5 Things the C-Suite needs to know about antimicrobial stewardship
Becker’s-Antibiotic resistance is an urgent issue that has significant cost and patient outcome implications. A root cause is the systemic overuse and inappropriate use of antibiotics: approximately one out of every two hospitalized patients is administered at least one antibiotic, up to 50% of which are not needed or are not optimally effective as prescribed.
An antimicrobial stewardship program (ASP) that leverages healthtech can help combat this problem. Here are five things the C-suite needs to know:
1. Antimicrobial stewardship saves hospitals money. Numerous studies have shown that implementing an ASP can save both lives and significant healthcare dollars. For example, inpatient antibiotic stewardship programs can improve utilization of antibiotics, improve outcomes and decrease length of stay. ASPs have consistently demonstrated annual savings to hospitals and other healthcare facilities of $200,000 to $400,000, according to the Centers for Disease Control and Prevention. In addition, a University of Maryland study showed that implementation of an antibiotic stewardship program saved a total of $17 million in a span of seven years at a single institution.
2. Standards now mandate that hospitals establish antimicrobial stewardship as an organization priority. The Joint Commission has implemented an Antimicrobial Stewardship Standard, MM.09.01.01, which became effective January 1, 2017. The Centers for Medicare and Medicaid Services (CMS) has also proposed a rule that calls for combined antibiotic stewardship and infection prevention and control programs in all hospitals that receive federal funding, noting that coordinated activities can save $1 billion in annual costs.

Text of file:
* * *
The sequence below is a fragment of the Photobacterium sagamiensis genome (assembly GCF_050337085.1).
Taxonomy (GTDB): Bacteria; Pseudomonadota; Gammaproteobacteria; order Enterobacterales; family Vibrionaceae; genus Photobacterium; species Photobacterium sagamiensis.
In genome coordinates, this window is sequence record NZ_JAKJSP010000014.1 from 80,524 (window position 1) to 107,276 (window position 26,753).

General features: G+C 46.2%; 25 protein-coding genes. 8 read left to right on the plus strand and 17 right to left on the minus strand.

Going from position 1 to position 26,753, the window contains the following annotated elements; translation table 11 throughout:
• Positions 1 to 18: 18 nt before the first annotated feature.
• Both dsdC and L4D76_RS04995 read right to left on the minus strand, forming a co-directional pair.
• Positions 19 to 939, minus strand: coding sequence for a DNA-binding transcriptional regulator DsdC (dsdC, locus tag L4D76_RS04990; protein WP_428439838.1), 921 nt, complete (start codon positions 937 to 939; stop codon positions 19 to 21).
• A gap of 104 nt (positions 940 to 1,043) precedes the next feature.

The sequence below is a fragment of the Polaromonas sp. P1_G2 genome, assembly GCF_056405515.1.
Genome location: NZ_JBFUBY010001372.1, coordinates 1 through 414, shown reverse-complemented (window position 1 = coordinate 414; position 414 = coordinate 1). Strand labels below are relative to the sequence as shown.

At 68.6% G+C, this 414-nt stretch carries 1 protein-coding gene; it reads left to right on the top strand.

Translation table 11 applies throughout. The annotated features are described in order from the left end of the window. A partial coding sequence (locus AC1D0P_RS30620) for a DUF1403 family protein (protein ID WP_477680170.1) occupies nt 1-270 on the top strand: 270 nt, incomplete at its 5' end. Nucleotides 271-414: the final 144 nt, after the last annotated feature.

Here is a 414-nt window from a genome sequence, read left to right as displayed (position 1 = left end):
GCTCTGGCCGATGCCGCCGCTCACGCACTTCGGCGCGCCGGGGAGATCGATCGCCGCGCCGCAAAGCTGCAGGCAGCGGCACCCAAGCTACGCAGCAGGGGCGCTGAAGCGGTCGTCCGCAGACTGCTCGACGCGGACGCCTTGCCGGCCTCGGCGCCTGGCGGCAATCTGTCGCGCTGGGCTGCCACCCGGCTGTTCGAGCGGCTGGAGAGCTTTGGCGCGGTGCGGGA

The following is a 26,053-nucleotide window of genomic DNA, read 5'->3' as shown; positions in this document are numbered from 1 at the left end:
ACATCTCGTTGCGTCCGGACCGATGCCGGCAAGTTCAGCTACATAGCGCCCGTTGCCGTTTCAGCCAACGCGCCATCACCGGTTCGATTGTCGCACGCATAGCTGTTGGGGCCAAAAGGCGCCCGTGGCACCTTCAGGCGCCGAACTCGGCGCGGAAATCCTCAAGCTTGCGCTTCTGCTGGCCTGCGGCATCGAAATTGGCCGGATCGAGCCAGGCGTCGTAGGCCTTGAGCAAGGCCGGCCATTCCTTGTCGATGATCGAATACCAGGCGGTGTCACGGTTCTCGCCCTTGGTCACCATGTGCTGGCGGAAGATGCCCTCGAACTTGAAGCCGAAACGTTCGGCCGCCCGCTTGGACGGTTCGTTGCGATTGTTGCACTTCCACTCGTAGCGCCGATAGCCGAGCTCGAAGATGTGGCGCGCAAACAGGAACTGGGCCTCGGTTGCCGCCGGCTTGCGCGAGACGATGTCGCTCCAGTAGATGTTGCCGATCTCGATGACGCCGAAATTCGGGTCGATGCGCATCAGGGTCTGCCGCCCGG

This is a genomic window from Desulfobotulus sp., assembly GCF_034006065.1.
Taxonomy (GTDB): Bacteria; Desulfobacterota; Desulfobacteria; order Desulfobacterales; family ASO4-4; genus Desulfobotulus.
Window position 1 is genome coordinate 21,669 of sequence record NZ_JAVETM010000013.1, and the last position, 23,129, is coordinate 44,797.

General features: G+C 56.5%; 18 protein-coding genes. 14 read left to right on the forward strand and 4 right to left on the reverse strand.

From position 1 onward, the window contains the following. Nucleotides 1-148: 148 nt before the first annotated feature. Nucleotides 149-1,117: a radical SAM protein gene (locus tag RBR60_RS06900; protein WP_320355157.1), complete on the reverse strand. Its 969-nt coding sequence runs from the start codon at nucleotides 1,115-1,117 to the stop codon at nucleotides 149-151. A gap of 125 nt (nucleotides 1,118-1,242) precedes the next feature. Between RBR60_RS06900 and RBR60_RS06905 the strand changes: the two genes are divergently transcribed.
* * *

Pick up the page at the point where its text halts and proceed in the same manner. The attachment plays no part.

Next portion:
3. Front-line clinicians must be engaged with stewardship. Clinicians of all specialties play a primary role in antibiotic prescribing – from the ordering physician to the nurse that hangs the antibiotic. It is critical that they recognize the value they can and should have on stewardship. Rather than telling them what to do and how to do it (which we can all agree will not work), it is important to engage them in the fight to protect patients.
4. Health information technology (IT) is key to fighting antimicrobial resistance. Prescribing variability can be improved by delivering real-time antibiotic insights within a clinician’s existing workflow, and by automatically tracking inconsistencies. By highlighting relevant data that is often buried in the EMR, health IT can help clinicians make more informed antimicrobial choices at the point of prescription. Health IT can also efficiently track clinical and quality indicators through automated reporting and enable hospitals to measure the economic and clinical impact of their stewardship program.
5. Your patients—and your stewardship team—need your help. We know from research and experience that our patients have better outcomes when antimicrobials are used appropriately. Meeting new requirements and impacting the sheer number of antimicrobial prescriptions are simply too much work for a single stewardship pharmacist. Fighting antibiotic resistance is a significant undertaking that requires a team approach, leadership commitment and IT resources, all of which are critical to protecting your patients and your bottom line.
Author: Brandon J. Palermo, MD, MPH, Chief Medical Officer, ILÚM Health Solutions and Executive Director/CMO of Healthcare Services & Solutions (HSS), Merck.
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